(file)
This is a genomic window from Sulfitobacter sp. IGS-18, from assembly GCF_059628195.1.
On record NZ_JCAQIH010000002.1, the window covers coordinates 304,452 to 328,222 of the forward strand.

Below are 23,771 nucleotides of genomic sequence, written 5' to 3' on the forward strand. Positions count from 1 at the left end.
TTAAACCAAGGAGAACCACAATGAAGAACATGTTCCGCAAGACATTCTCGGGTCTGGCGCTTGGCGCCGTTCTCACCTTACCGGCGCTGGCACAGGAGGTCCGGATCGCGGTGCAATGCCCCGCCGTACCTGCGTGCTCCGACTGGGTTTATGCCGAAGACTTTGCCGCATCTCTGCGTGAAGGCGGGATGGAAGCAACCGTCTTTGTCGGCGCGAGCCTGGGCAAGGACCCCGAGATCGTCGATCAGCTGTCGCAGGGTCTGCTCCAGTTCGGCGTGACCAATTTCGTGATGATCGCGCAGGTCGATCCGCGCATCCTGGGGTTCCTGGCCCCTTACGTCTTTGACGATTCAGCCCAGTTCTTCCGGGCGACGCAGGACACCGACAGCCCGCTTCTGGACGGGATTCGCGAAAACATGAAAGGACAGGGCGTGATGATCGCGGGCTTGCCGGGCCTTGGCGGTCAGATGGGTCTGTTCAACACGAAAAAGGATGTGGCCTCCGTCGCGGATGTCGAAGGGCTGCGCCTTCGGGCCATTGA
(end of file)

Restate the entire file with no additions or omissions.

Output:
This is a genomic window from Sulfitobacter sp. IGS-18, from assembly GCF_059628195.1.
On record NZ_JCAQIH010000002.1, the window covers coordinates 304,452 to 328,222 of the forward strand.

Below are 23,771 nucleotides of genomic sequence, written 5' to 3' on the forward strand. Positions count from 1 at the left end.
TTAAACCAAGGAGAACCACAATGAAGAACATGTTCCGCAAGACATTCTCGGGTCTGGCGCTTGGCGCCGTTCTCACCTTACCGGCGCTGGCACAGGAGGTCCGGATCGCGGTGCAATGCCCCGCCGTACCTGCGTGCTCCGACTGGGTTTATGCCGAAGACTTTGCCGCATCTCTGCGTGAAGGCGGGATGGAAGCAACCGTCTTTGTCGGCGCGAGCCTGGGCAAGGACCCCGAGATCGTCGATCAGCTGTCGCAGGGTCTGCTCCAGTTCGGCGTGACCAATTTCGTGATGATCGCGCAGGTCGATCCGCGCATCCTGGGGTTCCTGGCCCCTTACGTCTTTGACGATTCAGCCCAGTTCTTCCGGGCGACGCAGGACACCGACAGCCCGCTTCTGGACGGGATTCGCGAAAACATGAAAGGACAGGGCGTGATGATCGCGGGCTTGCCGGGCCTTGGCGGTCAGATGGGTCTGTTCAACACGAAAAAGGATGTGGCCTCCGTCGCGGATGTCGAAGGGCTGCGCCTTCGGGCCATTGA